By Jackie Torok
Senior chemistry student Tanae Lewis of Youngsville, North Carolina, has made history as North Carolina Agricultural and Technical State University’s first Goldwater Scholar to also be named an Astronaut Scholar – the first from a historically Black college or university (HBCU) to achieve this dual recognition.
As a 2022 Astronaut Scholar, Lewis will receive up to $15,000 for eligible educational expenses, a paid trip to the Astronaut Scholarship Foundation’s Innovators Week & Gala in Florida, Aug. 24-27, and lifelong engagement with astronauts and STEM researchers and innovators, Astronaut Scholar alumni, and the Astronaut Scholarship Foundation (ASF).
“We are pleased that Tanae Lewis’ talent and intellect have been recognized by the Goldwater and Astronaut Scholarship foundations,” said Interim Provost Tonya Smith-Jackson, Ph.D., executive vice chancellor for academic affairs. “This is an amazing accomplishment by an amazing student. This scholarship supports her ongoing journey toward excellence.”
While pursuing her B.S. in chemistry, Lewis serves as a peer mentor and Aggie Student Success leader in the College of Science and Technology (CoST)’s Department of Chemistry and vice president of the N.C. A&T Chemistry Club. She is a 2019-21 SciTech Scholar in CoST, as well as a Department of Chemistry scholarship recipient and an Aggie Gentz Scholarship recipient for 2019-22. She also has been named to A&T’s Chancellor’s List, which recognizes full-time students who earn at least a 3.75 GPA in at least 12 hours or more of semester credit, since 2019, is a member of the Science and Math National Honor Society, and was initiated in April 2022 into The Honor Society of Phi Kappa Phi.
This summer, Lewis completed a research internship at the University of North Carolina at Chapel Hill School of Medicine visualizing protein expression in primary cilia and analyzing how primary cilia interact with different cells in the body. She previously worked at the National Institute of Environmental Health Sciences, part of the National Institutes of Health, in a yearlong research internship studying how the disruption of RNA processing pathways can lead to neurodevelopmental disease. She has been mentored by Angela White, Ph.D., assistant dean of CoST and director of the SciTech Scholars program, and Tanya Malloy, Ph.D., teaching associate professor of chemistry.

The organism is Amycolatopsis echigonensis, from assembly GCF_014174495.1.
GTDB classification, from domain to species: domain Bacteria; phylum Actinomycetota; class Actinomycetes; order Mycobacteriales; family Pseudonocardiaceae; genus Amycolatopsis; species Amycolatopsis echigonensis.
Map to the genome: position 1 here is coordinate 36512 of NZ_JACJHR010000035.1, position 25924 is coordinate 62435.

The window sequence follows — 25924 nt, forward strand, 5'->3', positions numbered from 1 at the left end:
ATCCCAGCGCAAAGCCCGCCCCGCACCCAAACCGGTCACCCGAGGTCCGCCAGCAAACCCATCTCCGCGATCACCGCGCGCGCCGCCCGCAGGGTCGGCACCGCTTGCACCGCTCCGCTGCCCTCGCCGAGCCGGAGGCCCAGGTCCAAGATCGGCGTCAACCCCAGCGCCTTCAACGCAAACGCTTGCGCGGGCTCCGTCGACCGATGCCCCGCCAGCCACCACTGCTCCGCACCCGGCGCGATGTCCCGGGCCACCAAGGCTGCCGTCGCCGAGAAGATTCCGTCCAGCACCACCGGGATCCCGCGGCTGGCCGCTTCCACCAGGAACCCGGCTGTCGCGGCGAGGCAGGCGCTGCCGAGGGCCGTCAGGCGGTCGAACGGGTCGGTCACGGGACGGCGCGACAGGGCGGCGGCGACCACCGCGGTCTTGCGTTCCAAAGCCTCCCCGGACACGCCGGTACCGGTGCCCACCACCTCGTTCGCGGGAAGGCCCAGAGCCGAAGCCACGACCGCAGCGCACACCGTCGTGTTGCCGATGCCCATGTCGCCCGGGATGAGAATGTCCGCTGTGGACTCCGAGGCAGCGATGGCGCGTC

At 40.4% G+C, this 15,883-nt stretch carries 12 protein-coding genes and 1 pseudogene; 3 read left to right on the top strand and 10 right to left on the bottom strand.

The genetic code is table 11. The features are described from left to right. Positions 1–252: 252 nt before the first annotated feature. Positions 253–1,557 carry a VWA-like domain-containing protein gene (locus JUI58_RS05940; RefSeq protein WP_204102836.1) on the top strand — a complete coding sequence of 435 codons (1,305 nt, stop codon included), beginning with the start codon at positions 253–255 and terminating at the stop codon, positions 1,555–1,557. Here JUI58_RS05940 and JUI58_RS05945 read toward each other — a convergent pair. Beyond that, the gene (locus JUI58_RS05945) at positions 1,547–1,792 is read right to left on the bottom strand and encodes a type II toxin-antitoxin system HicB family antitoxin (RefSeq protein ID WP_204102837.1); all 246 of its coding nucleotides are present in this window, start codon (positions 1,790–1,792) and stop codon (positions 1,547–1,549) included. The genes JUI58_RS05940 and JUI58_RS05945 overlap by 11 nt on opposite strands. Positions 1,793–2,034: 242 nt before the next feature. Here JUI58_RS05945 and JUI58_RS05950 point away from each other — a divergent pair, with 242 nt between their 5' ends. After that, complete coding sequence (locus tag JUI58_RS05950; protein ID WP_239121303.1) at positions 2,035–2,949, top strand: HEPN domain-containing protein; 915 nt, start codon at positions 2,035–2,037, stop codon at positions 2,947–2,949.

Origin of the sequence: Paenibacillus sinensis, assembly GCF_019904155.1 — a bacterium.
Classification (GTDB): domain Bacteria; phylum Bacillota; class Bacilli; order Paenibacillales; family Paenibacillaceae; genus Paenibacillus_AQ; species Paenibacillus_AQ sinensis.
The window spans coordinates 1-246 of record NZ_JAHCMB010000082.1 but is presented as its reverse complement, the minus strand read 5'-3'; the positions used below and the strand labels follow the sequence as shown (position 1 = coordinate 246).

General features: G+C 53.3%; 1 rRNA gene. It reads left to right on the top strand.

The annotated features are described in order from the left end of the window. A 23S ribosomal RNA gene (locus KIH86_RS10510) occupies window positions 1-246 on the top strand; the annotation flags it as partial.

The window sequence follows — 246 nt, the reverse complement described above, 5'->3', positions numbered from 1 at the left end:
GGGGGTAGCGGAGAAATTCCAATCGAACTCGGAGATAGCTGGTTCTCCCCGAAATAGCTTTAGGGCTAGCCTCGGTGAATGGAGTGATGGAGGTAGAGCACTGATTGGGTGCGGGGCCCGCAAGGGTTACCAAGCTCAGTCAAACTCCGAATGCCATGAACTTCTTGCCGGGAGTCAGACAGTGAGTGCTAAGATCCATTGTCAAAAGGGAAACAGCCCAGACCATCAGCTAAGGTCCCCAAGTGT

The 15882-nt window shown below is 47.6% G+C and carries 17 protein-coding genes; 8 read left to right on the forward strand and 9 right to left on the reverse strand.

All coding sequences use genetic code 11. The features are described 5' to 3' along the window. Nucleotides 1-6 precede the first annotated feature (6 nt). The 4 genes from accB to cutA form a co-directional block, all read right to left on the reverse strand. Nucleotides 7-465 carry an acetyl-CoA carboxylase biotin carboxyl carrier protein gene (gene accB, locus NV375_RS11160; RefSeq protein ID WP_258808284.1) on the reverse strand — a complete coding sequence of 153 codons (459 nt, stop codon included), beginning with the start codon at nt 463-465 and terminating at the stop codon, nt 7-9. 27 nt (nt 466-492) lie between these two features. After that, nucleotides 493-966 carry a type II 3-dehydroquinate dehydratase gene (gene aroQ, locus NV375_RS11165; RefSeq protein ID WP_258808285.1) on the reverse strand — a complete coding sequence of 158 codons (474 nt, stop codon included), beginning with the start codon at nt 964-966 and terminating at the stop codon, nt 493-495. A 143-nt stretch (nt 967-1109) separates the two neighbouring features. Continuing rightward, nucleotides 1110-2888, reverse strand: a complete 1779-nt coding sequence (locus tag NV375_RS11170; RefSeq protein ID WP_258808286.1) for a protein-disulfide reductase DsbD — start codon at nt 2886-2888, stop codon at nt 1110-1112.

“As a Black woman in chemistry and future leader in the STEM world conducting neurodegenerative research on Alzheimer’s and other diseases, I am sensitive to the challenges that ethnic minorities face in academia. I value the education and mentors who promote an atmosphere of inclusion and grant all students access to the tools needed to be successful in their careers,” said Lewis. “Dr. Bernard Harris broke the ceiling by being the first Black American to perform a spacewalk and is helping ensure that all students – especially Black Americans – have access to high-quality STEM education. I can contribute to the diversity of the biomedical sciences profession by creating a unique voice and perspective while improving an environment that invites more underrepresented minorities to work in this field.”
Lewis is one of 16 people from A&T who have received the Astronaut Scholarship, bringing the total number of awards and renewals to 18 since A&T became the first HBCU to be an ASF Partnering Institution in 1994.
“For three years, Tanae has worked tirelessly to mature into a well-rounded scholar and researcher. Her advanced skills and passion for learning have earned her recognition at the university and national levels,” said Malloy. “However, none of these compare to the satisfaction she gains from sharing her knowledge and talents with those she encounters. Tanae’s commitment to lifelong learning combined with her willingness to take risks leads me to believe there will be no limit to her growth and achievements in academia and beyond.”
The Astronaut Scholarship, created in 1984 by the surviving Mercury 7 astronauts and administered by the ASF, provides more than 60 scholarships annually to the most academically accomplished undergraduate second- and third-year students in science, technology, engineering and mathematics who are intent on pursuing research or advancing their fields upon graduation. This year, 68 Astronaut Scholarships were awarded to students representing 45 universities across the nation.
“Tanae’s commitment to excellence as a student scholar continues to impress,” said Alsace-Lorraine Gallop, A&T’s National Scholarships and Fellowships Coordinator and Fulbright Program adviser. “I am thrilled she will have access to the intellectual and tangible resources of both the Goldwater and Astronaut Scholarship Foundations to help her effort to serve both her family and humanity through her research.”
Lewis and third-year bioengineering University Honors Program (UHP) student Kristi Barnes were endorsed to apply for the 2022 Astronaut Scholarship through NCAT Extraordinary Opportunities (NCAT EO) after campus review. Fourth-year UHP student Beverly Hughes was selected by the campus committee as an alternate endorsee.
This year’s campus committee included Kelvin Bryant, Ph.D., associate computer science professor; Daniel Limbrick, Ph.D., associate electrical and computer engineering professor; and Juanda Johnson-Taylor, interim director of the North Carolina Louis Stokes Alliance for Minority Participation STEM Pathways and Research Alliance.